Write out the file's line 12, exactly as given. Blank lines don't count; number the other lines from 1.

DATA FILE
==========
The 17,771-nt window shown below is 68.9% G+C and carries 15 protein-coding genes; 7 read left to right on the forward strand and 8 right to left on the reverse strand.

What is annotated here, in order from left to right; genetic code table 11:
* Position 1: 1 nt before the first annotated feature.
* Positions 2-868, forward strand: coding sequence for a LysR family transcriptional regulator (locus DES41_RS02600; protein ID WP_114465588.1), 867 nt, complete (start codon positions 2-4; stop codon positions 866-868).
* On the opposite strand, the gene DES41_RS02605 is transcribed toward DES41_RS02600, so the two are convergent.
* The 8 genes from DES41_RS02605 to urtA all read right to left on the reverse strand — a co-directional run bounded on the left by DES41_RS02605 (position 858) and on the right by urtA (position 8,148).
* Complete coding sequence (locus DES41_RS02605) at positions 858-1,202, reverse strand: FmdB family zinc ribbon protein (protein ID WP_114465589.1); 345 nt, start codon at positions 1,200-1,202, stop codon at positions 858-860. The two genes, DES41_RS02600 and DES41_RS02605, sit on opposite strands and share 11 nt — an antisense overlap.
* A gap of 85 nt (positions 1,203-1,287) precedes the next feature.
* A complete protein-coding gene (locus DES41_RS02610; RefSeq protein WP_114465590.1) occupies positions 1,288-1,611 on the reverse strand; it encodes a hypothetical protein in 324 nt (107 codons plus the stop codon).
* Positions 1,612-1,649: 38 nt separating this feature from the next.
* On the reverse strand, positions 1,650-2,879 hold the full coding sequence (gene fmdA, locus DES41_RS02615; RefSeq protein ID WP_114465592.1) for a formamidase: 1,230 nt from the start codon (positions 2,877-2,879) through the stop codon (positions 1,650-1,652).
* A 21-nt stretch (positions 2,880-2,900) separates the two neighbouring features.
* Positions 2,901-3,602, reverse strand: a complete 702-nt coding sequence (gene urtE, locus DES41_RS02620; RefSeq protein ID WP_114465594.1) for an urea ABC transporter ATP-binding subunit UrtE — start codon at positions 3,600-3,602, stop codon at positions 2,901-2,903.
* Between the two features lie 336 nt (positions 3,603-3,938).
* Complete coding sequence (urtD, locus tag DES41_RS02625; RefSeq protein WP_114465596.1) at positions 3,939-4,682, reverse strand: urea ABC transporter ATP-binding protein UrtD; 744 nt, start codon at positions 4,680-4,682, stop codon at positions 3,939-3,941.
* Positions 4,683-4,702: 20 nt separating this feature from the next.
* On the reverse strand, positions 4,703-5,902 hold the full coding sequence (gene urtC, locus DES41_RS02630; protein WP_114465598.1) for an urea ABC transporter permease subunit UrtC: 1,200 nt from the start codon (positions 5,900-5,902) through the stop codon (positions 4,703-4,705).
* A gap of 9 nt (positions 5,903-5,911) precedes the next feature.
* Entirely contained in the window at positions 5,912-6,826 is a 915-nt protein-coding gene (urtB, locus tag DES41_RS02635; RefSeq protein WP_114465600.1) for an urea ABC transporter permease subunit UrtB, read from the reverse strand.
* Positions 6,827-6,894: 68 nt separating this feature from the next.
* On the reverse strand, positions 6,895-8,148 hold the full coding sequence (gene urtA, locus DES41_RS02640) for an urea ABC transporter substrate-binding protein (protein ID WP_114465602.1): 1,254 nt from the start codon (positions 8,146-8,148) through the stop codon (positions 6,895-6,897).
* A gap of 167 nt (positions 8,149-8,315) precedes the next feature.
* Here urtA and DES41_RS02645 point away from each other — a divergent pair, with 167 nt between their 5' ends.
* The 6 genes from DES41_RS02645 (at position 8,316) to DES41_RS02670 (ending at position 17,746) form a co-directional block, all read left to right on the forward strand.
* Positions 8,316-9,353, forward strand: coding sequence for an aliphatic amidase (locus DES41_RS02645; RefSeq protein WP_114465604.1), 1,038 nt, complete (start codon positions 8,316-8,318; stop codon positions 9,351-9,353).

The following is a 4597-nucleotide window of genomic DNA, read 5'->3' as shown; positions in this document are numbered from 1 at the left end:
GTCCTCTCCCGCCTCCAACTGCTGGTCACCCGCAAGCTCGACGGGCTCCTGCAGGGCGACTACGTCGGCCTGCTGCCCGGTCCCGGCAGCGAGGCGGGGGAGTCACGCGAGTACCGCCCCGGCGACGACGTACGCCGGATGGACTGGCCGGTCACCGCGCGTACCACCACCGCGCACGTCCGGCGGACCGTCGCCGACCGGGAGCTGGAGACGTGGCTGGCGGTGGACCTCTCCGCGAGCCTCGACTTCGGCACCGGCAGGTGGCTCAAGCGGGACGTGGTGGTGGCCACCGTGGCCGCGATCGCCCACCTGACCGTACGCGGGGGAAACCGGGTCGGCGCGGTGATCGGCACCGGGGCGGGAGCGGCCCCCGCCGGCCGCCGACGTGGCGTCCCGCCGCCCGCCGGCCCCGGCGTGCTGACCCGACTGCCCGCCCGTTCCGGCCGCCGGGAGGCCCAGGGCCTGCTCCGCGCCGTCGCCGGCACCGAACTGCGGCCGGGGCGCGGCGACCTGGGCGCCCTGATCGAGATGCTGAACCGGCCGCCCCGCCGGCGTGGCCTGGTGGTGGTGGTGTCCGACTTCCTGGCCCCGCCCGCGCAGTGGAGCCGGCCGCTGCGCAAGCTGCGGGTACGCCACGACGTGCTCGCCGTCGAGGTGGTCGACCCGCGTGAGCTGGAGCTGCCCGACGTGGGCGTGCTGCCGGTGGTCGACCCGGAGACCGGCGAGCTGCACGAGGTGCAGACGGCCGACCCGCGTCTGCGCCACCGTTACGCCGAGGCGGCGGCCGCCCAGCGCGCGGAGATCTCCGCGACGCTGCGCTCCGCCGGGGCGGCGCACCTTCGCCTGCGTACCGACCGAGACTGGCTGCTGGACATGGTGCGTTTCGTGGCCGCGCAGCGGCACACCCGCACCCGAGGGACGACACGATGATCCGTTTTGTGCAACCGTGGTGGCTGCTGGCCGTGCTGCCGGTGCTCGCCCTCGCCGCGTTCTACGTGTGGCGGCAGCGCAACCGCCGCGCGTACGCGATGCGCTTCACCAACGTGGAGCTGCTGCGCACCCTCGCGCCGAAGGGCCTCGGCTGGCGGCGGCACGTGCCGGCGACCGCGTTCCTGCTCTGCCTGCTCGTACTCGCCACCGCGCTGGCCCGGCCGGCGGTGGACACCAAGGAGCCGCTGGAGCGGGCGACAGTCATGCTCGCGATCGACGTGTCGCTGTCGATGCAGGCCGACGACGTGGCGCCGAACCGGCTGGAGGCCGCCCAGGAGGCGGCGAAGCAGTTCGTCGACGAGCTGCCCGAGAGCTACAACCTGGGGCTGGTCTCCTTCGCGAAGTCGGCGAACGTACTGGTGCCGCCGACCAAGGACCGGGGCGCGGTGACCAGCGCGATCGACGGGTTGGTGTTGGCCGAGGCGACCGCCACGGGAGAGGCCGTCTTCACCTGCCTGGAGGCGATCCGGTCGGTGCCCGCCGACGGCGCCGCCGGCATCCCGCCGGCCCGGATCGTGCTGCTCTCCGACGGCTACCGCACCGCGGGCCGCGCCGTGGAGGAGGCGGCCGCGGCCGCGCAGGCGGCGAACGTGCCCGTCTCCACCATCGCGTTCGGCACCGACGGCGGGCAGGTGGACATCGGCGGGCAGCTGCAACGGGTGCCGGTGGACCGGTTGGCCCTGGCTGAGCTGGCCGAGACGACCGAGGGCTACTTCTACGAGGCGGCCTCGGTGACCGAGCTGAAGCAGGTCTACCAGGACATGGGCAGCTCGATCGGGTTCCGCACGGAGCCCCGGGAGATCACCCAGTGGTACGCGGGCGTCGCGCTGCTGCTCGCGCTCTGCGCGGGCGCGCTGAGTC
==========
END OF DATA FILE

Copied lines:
* A 21-nt stretch (positions 2,880-2,900) separates the two neighbouring features.